Where does lead in groundwater come from?
Lead, extracted from galena, anglesite and cerussite ores, is mainly used in lead acid batteries, copper-alloys and as shielding material for radiation protection equipment. It was also intensively used as antiknock agent in petrol, but many countries have abandoned this usage for over 20 years. Lead exposure results in various health dangers including neurodevelopment and teratogenic effects, fertility decline and renal failure.
Lead concentration in natural water is generally below 5 ppb, however a contaminated area may contain groundwater with concentration exceeding the WHO guideline of 10 µg/l. The Pourbaix or potential/pH diagram in figure 1 of lead shows that the lead speciation is dominated by its cationic elementary Pb²⁺form.
Figure 1 The Pourbaix or potential/pH diagram of lead species:
This is the Pourbaix diagram of lead in water. Note this graph is not from Jacobi. Reproduction is possible but no disclosure as is. The area between red lines represents the stability zone of water.
How is lead (Pb²⁺) removed from groundwater
Resinex™ CH-23 exhibit a very high efficiency chelating resins for lead removal in their cationic elementary form (Pb²⁺). As a magnitude of order, the average removal capacity of Resinex™ CH-23 is respectively 90 g of Pb²⁺ per litre resin*. Resinex™ CH-23 is a chelating resin that also efficiently removes cobalt, cadmium, nickel and copper in their elementary cationic form.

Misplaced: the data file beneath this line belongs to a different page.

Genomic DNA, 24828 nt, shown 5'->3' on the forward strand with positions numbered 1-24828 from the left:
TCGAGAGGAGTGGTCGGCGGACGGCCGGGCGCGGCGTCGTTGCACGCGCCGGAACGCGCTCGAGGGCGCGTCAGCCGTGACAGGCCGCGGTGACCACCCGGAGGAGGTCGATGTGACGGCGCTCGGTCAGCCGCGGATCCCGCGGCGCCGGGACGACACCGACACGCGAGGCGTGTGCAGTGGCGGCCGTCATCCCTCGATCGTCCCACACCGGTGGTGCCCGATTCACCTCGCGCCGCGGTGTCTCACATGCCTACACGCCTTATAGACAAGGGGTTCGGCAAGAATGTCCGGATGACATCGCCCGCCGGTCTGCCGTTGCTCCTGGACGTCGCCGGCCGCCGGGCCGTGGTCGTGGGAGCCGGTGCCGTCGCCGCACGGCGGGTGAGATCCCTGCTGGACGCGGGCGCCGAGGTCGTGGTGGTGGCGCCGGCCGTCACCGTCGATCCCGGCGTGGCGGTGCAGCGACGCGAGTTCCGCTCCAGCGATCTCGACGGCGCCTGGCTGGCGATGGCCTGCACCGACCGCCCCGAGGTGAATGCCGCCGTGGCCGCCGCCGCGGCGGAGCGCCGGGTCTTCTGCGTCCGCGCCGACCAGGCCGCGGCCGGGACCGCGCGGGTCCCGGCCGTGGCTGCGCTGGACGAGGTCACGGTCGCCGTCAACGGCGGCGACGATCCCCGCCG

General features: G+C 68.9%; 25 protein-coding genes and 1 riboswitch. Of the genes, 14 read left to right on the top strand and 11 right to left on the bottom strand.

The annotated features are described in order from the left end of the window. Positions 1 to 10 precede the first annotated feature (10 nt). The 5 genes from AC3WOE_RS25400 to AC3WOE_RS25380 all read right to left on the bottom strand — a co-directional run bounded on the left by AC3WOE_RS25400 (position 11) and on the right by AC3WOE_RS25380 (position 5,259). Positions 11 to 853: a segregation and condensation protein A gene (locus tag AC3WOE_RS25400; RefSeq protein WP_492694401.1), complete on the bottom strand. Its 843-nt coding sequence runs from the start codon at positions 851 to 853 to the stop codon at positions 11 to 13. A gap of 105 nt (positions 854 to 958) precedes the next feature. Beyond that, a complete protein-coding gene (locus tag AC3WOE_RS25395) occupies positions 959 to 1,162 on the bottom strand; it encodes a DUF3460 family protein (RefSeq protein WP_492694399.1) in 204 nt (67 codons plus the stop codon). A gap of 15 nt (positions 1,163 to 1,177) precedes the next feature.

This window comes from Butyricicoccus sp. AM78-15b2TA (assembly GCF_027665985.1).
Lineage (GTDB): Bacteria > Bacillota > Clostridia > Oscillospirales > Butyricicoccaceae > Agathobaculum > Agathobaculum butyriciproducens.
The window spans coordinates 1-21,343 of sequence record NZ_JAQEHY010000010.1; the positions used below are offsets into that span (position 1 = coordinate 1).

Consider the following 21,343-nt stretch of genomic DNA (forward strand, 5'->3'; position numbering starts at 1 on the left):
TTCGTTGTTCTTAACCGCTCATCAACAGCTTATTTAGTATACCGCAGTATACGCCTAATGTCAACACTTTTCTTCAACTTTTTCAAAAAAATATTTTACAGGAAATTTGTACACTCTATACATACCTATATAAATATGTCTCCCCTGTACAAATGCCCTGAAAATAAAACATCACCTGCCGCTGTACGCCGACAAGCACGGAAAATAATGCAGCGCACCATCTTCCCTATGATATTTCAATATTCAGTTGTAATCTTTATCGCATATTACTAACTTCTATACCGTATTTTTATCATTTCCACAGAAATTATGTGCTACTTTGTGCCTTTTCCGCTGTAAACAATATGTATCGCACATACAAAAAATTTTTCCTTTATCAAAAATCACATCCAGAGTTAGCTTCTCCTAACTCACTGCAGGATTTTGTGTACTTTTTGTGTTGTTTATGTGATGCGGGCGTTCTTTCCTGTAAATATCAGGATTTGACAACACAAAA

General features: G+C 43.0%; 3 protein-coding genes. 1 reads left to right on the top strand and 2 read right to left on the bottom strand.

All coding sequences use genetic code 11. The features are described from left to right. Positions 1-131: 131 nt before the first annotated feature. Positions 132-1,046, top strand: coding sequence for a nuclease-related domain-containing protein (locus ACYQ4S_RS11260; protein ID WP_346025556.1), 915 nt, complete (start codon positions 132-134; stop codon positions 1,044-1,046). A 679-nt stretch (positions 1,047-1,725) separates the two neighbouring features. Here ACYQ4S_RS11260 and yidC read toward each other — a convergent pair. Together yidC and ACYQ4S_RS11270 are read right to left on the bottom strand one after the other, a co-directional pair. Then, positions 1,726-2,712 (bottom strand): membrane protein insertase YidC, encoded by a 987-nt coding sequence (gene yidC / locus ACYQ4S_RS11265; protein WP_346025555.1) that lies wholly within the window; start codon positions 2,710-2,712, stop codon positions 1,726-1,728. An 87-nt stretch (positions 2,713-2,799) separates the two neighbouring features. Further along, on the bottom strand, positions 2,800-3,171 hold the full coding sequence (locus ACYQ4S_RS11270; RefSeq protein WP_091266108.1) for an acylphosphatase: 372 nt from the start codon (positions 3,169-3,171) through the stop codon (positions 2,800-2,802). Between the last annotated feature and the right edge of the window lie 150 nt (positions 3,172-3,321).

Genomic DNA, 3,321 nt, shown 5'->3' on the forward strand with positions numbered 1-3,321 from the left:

* These figures are indicative only, please contact our technical department for specific study.
Recommended lead (Pb²⁺) removal operating conditions
One AquaFlow™ can be used for the removal of lead (Pb²⁺) at a superficial contact time of a minimum of 6 minutes but usually two AquaFlow™ in series, merry-go-round systems are used with a typical flow rate per vessel: 10- 20 BV/h.
A calculated Lead (Pb²⁺) removal case
Assume a contaminated groundwater with 1 mg/l lead (Pb²⁺) with an average flow of 30m³/h operating 24/24 -7/7 then we have 1 mg/l x 30m³/h x 8600 hpa/(1000 mg/g) /(1000 g/kg) = 258kg. This gives an average loading of 90kg Pb²⁺/m³ Resinex™ CH-23 a consumption of approximately 3m³ Resinex™ CH-23 per annum. An AquaFlow™ can then be selected from our industrial mobile filter range in order to obtain the desired exchange frequency.
It is always recommended that you contact our technical expert for sizing of a heavy metal removal system as other metals can interfere in the estimated consumption.